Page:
It is well established that high-dose radiation exposure disrupts the normal homeostasis of crypts in the small intestine and colon.[30] Certain growth factors and cytokines have been reported to have protective effects against radiation-induced damage to the intestinal epithelium.[31] These factors are known to stimulate the proliferation of stem cells within the intestinal crypts.[32,33] Given that TP508 stimulates stem cell proliferation[29] and regeneration of tissues, we hypothesized that TP508 may protect intestinal crypts or accelerate their regeneration by the upregulation of stem/progenitor cells to mitigate lethal effects of radiation exposure.

In this study, we show that TP508 effectively protects the intestinal mucosa from radiation-induced damage by increasing crypt stem cell proliferation, rescuing the stemness potential of the crypt cells, and preventing crypt disintegration post radiation exposure by maintaining E-cadherin adherens junctions. These protective effects of TP508 are seen in intestinal crypts (Supplementary Figures 1 and 2 http://www.nature.com/labinvest/journal/v95/n11/suppinfo/labinvest2015103s1.html) and in colonic crypts (Figures 1, 2, 3 and 4) following 9 Gy (LD100/15) exposures. Importantly, mice treated with TP508 24 h post 9 Gy exposure show a significant delay in the onset of mortality and a significant increase in survival. Therefore, TP508 may be an effective post-exposure medicinal countermeasure for mitigating radiation-induced GI damage and mortality following a nuclear incident.

Figure 1.

Effects of TP508 on gastrointestinal colonic crypts integrity post-radiation exposure. (a) Representative images taken at × 10 and × 40 magnifications of intact colonic crypts harvested at 48 h, 5 days and 9 days post-RT from mice treated with either Saline or TP508, 24 h post radiation (0 or 9 Gy). (bi–ii) Representative H&E staining of colonic crypts sections harvested at 48 h, day 5 and 9 days post-RT, from mice treated with the indicated treatments. Inset illustrating H&E images from colonic crypts isolated 5 days post-RT is shown in the right-hand panel. White arrows depict change in crypt lengths. (b ii) Bar graphs showing the percent change in crypt lengths normalized to the control (0 Gy+Saline) group, isolated 48 h, 5 days and 9 days post-RT, respectively. Data=mean±s.e.m. from 6 mice/group/3 experiments. *P<0.05 vs 9 Gy+Saline values.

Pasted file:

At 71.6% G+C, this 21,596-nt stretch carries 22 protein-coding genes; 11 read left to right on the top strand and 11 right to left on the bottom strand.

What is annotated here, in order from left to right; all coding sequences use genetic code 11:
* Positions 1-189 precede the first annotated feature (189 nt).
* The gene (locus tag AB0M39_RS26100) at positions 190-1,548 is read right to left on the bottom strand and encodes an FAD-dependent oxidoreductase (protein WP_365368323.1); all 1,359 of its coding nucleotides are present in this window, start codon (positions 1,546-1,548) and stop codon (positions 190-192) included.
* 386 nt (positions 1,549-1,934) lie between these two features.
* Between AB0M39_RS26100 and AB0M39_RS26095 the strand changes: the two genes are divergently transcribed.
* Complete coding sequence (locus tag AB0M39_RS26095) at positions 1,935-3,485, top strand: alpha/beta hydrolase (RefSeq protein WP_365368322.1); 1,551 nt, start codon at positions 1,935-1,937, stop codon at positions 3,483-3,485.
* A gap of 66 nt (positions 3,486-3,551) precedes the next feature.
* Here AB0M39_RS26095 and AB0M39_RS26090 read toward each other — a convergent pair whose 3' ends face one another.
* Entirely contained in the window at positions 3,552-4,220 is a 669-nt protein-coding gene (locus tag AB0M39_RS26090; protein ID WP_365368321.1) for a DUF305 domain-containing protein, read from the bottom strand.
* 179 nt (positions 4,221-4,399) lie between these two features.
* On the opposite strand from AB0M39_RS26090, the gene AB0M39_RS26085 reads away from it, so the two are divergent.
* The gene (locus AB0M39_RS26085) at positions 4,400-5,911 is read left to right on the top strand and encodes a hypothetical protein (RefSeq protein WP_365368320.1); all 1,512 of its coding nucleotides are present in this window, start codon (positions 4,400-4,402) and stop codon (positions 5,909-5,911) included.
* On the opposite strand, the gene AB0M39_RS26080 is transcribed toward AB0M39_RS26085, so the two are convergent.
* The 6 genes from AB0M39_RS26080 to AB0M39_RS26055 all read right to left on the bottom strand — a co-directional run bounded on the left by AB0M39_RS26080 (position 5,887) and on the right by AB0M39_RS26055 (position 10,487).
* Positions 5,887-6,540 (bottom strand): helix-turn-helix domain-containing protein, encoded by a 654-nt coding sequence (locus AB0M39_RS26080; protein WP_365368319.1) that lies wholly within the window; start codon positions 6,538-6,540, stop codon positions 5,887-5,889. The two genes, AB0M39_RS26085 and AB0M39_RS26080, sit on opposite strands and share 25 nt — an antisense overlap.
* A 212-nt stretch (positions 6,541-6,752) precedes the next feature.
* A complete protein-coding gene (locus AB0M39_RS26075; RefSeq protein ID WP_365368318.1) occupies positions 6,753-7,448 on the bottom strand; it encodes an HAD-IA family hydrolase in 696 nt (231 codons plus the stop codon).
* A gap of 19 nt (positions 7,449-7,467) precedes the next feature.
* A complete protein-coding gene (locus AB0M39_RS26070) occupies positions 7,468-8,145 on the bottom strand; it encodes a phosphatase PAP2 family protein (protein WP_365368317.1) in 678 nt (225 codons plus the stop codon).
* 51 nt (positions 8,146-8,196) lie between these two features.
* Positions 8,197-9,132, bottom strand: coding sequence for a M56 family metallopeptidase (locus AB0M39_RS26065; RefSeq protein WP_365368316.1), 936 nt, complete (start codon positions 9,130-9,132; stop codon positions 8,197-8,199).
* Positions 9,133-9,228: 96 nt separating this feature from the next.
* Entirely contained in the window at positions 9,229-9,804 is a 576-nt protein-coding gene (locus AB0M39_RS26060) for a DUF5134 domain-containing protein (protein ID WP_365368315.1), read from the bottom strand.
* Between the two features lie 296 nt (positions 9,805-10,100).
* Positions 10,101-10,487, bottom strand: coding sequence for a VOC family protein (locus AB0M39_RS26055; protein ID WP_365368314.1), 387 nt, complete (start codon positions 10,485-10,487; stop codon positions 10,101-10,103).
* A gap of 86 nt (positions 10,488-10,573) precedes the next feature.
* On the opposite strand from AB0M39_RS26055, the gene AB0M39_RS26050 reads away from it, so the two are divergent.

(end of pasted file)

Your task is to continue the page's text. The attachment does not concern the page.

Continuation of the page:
Figure 2.

TP508 increases the expression of adherens junction E-cadherin and decreases apoptosis in gastrointestinal crypts post radiation exposure. (ai) Representative immunofluorescent images of colonic crypt sections harvested 48 h, 5 days and 9 days post-RT and stained for E-cadherin. (aii) Bar graphs illustrating the % change in the number of E-cadherin positive cells per crypt normalized to the control group (0 Gy+Saline). (bi) Immunofluorescent staining of colonic crypts sections harvested at 48 h, 5 days and 9 days post-RT from mice treated with the indicated treatments for apoptotic marker activated-caspase-3. (bii) Bar graphs showing the percent change in the number of activated caspase-3 positive cells per crypt normalized to the control (0 Gy+Saline) group, isolated 48 h, 5 days and 9 days post-RT, respectively. Data=mean±s.e.m. from 6 mice/group/3 experiments. *P<0.05 vs 9 Gy+Saline values.

Figure 3.

TP508 stimulates the proliferation of gastrointestinal crypt cells post radiation exposure. (ai) Representative images of colonic crypts sections harvested 48 h, 5 days and 9 days post-RT from mice treated with the indicated treatments were stained for PCNA. (aii) Bar graphs showing the percent change in the number of PCNA positive cells per crypt normalized to the control (0 Gy+Saline) group, isolated 48 h, 5 days and 9 days post-RT, respectively. Data=mean±s.e.m. from 6 mice/group/3 experiments. *P<0.05 vs 9 Gy+Saline values. Ratio of control samples (0 Gy+Saline) were arbitrarily assigned 100% values; ratios of treated samples were expressed as a % of the control group. *P<0.05 vs control (9 Gy+Saline) values.

Figure 4.

TP508 increases the stemness and proliferative potential of intact colonic crypts post radiation exposure while decreasing apoptosis. (a) Western blot (WB) analysis demonstrating the expression of the indicated markers in Saline- vs TP508-treated groups at 48 h and 9 days post-RT. (bi, ii) Mean±s.e.m. of WB data from 4 mice/group/3 experiments, presented as % change in ratio of target protein/β-actin from samples collected 48 h (i) and 9 days (ii) post-RT. Ratio of control samples (0 Gy+Saline) were arbitrarily assigned 100% values; ratios of treated samples were expressed as a % of control. *P<0.05 vs control (9 Gy+Saline) values.